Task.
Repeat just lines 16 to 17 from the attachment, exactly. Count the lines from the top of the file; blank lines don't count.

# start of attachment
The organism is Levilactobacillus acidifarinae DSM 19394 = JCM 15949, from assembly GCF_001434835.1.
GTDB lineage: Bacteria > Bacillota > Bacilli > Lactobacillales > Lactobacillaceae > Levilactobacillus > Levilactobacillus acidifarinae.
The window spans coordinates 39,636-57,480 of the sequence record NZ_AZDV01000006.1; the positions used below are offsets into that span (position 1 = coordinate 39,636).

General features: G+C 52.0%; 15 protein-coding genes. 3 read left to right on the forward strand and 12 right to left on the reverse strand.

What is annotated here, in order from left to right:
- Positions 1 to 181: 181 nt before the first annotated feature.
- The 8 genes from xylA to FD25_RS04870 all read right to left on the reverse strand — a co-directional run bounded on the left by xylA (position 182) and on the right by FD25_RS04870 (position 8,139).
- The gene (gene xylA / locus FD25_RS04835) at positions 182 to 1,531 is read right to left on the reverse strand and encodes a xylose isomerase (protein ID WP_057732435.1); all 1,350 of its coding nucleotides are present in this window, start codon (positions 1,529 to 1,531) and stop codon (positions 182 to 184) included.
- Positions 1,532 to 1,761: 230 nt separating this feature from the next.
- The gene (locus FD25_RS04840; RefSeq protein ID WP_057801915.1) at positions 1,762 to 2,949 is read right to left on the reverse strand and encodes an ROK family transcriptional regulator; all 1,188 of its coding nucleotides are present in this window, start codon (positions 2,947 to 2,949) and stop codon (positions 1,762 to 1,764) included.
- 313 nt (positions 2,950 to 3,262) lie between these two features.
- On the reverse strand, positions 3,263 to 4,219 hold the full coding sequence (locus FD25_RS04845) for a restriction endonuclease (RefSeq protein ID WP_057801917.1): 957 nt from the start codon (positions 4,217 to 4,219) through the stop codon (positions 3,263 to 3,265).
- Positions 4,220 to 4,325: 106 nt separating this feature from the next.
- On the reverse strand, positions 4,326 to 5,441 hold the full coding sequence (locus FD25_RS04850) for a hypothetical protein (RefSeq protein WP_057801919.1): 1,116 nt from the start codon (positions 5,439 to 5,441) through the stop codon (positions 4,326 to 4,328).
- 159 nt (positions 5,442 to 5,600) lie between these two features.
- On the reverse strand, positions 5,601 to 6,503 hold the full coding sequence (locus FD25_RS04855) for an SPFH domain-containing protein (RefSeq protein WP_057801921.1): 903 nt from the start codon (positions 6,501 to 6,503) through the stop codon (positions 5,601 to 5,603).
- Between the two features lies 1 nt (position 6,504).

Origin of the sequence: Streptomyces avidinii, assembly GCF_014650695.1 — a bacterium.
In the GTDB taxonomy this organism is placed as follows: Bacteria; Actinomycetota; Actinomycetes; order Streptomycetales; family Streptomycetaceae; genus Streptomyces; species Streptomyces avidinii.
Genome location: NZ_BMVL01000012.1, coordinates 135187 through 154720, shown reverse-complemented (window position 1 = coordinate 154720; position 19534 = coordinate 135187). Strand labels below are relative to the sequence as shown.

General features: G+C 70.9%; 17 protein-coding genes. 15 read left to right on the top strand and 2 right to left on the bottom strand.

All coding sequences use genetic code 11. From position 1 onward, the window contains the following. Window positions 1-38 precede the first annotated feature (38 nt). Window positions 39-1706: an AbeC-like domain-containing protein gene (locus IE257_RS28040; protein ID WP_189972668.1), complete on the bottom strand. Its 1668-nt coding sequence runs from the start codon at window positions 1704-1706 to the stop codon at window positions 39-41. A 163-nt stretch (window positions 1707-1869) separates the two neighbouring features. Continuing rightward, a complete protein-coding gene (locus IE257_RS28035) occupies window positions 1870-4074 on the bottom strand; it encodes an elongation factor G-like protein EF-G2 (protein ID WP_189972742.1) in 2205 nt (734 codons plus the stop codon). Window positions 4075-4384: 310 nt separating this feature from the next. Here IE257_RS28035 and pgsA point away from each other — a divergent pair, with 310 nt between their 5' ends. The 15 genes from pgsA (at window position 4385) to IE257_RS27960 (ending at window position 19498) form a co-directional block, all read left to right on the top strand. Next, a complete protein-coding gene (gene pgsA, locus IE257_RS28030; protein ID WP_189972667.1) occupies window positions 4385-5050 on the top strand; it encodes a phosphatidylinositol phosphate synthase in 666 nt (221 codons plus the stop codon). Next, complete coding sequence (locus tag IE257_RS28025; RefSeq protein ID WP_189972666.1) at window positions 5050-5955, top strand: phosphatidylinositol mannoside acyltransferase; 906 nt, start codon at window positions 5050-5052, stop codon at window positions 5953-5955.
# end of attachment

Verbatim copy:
- On the reverse strand, positions 5,601 to 6,503 hold the full coding sequence (locus FD25_RS04855) for an SPFH domain-containing protein (RefSeq protein WP_057801921.1): 903 nt from the start codon (positions 6,501 to 6,503) through the stop codon (positions 5,601 to 5,603).
- Between the two features lies 1 nt (position 6,504).